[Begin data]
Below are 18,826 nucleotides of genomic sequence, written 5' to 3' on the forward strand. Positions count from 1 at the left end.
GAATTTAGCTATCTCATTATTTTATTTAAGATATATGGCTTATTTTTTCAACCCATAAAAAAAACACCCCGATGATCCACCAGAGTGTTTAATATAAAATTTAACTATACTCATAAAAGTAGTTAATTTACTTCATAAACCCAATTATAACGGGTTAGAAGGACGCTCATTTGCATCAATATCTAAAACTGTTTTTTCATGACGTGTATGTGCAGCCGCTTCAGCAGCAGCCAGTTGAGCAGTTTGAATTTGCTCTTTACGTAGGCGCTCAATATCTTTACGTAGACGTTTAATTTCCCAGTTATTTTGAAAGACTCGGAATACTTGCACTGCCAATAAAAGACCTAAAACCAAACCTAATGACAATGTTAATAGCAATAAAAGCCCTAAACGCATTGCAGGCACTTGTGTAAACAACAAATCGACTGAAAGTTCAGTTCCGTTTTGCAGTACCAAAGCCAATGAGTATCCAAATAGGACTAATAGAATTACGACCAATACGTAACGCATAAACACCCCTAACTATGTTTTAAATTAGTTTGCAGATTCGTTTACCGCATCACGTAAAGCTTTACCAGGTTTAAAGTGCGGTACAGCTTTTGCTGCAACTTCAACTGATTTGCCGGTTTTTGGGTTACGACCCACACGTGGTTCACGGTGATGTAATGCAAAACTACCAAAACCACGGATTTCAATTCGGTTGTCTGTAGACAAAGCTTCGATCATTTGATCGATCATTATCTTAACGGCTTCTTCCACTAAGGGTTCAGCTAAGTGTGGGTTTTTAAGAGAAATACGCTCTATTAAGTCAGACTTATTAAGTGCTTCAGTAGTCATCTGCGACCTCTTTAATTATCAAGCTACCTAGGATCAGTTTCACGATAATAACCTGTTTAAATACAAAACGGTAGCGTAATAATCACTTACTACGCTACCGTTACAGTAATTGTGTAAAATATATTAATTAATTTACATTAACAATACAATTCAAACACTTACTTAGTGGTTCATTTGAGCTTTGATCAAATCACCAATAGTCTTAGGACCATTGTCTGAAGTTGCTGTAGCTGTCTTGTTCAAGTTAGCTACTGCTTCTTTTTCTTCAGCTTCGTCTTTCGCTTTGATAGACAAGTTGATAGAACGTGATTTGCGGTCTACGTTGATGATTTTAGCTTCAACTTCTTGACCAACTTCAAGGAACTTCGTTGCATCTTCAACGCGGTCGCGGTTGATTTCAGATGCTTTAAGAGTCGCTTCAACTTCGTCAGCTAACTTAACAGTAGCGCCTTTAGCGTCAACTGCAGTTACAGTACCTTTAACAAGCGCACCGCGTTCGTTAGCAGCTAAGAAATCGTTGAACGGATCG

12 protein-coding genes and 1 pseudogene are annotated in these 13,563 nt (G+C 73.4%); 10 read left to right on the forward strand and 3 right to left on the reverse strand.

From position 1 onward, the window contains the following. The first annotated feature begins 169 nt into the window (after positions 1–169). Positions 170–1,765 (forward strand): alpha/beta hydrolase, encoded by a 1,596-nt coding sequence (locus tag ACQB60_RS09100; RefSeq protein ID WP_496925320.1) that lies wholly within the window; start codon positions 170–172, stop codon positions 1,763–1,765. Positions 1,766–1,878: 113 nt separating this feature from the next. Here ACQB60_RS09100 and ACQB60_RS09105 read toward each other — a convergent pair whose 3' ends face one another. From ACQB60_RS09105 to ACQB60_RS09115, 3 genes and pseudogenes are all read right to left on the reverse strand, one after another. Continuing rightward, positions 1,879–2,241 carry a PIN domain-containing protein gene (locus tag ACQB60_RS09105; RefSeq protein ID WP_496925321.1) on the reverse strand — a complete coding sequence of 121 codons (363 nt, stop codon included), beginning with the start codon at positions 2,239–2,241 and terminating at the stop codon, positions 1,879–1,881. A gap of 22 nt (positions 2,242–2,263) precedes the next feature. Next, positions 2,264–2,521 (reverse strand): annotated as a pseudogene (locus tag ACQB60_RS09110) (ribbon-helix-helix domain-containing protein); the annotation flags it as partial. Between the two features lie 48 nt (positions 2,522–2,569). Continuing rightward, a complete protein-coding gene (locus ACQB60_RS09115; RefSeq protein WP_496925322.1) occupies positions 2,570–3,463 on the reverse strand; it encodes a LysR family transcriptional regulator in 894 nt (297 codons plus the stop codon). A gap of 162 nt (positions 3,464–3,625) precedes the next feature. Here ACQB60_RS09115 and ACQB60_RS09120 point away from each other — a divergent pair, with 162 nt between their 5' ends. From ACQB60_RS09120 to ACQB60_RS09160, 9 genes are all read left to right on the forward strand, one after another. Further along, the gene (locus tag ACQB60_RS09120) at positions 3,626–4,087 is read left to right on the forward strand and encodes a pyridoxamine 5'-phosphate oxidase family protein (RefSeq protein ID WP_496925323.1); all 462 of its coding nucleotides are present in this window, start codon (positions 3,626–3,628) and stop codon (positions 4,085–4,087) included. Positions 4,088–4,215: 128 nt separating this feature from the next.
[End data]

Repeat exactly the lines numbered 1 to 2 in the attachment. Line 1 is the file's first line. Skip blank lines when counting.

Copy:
Below are 18,826 nucleotides of genomic sequence, written 5' to 3' on the forward strand. Positions count from 1 at the left end.
GAATTTAGCTATCTCATTATTTTATTTAAGATATATGGCTTATTTTTTCAACCCATAAAAAAAACACCCCGATGATCCACCAGAGTGTTTAATATAAAATTTAACTATACTCATAAAAGTAGTTAATTTACTTCATAAACCCAATTATAACGGGTTAGAAGGACGCTCATTTGCATCAATATCTAAAACTGTTTTTTCATGACGTGTATGTGCAGCCGCTTCAGCAGCAGCCAGTTGAGCAGTTTGAATTTGCTCTTTACGTAGGCGCTCAATATCTTTACGTAGACGTTTAATTTCCCAGTTATTTTGAAAGACTCGGAATACTTGCACTGCCAATAAAAGACCTAAAACCAAACCTAATGACAATGTTAATAGCAATAAAAGCCCTAAACGCATTGCAGGCACTTGTGTAAACAACAAATCGACTGAAAGTTCAGTTCCGTTTTGCAGTACCAAAGCCAATGAGTATCCAAATAGGACTAATAGAATTACGACCAATACGTAACGCATAAACACCCCTAACTATGTTTTAAATTAGTTTGCAGATTCGTTTACCGCATCACGTAAAGCTTTACCAGGTTTAAAGTGCGGTACAGCTTTTGCTGCAACTTCAACTGATTTGCCGGTTTTTGGGTTACGACCCACACGTGGTTCACGGTGATGTAATGCAAAACTACCAAAACCACGGATTTCAATTCGGTTGTCTGTAGACAAAGCTTCGATCATTTGATCGATCATTATCTTAACGGCTTCTTCCACTAAGGGTTCAGCTAAGTGTGGGTTTTTAAGAGAAATACGCTCTATTAAGTCAGACTTATTAAGTGCTTCAGTAGTCATCTGCGACCTCTTTAATTATCAAGCTACCTAGGATCAGTTTCACGATAATAACCTGTTTAAATACAAAACGGTAGCGTAATAATCACTTACTACGCTACCGTTACAGTAATTGTGTAAAATATATTAATTAATTTACATTAACAATACAATTCAAACACTTACTTAGTGGTTCATTTGAGCTTTGATCAAATCACCAATAGTCTTAGGACCATTGTCTGAAGTTGCTGTAGCTGTCTTGTTCAAGTTAGCTACTGCTTCTTTTTCTTCAGCTTCGTCTTTCGCTTTGATAGACAAGTTGATAGAACGTGATTTGCGGTCTACGTTGATGATTTTAGCTTCAACTTCTTGACCAACTTCAAGGAACTTCGTTGCATCTTCAACGCGGTCGCGGTTGATTTCAGATGCTTTAAGAGTCGCTTCAACTTCGTCAGCTAACTTAACAGTAGCGCCTTTAGCGTCAACTGCAGTTACAGTACCTTTAACAAGCGCACCGCGTTCGTTAGCAGCTAAGAAATCGTTGAACGGATCG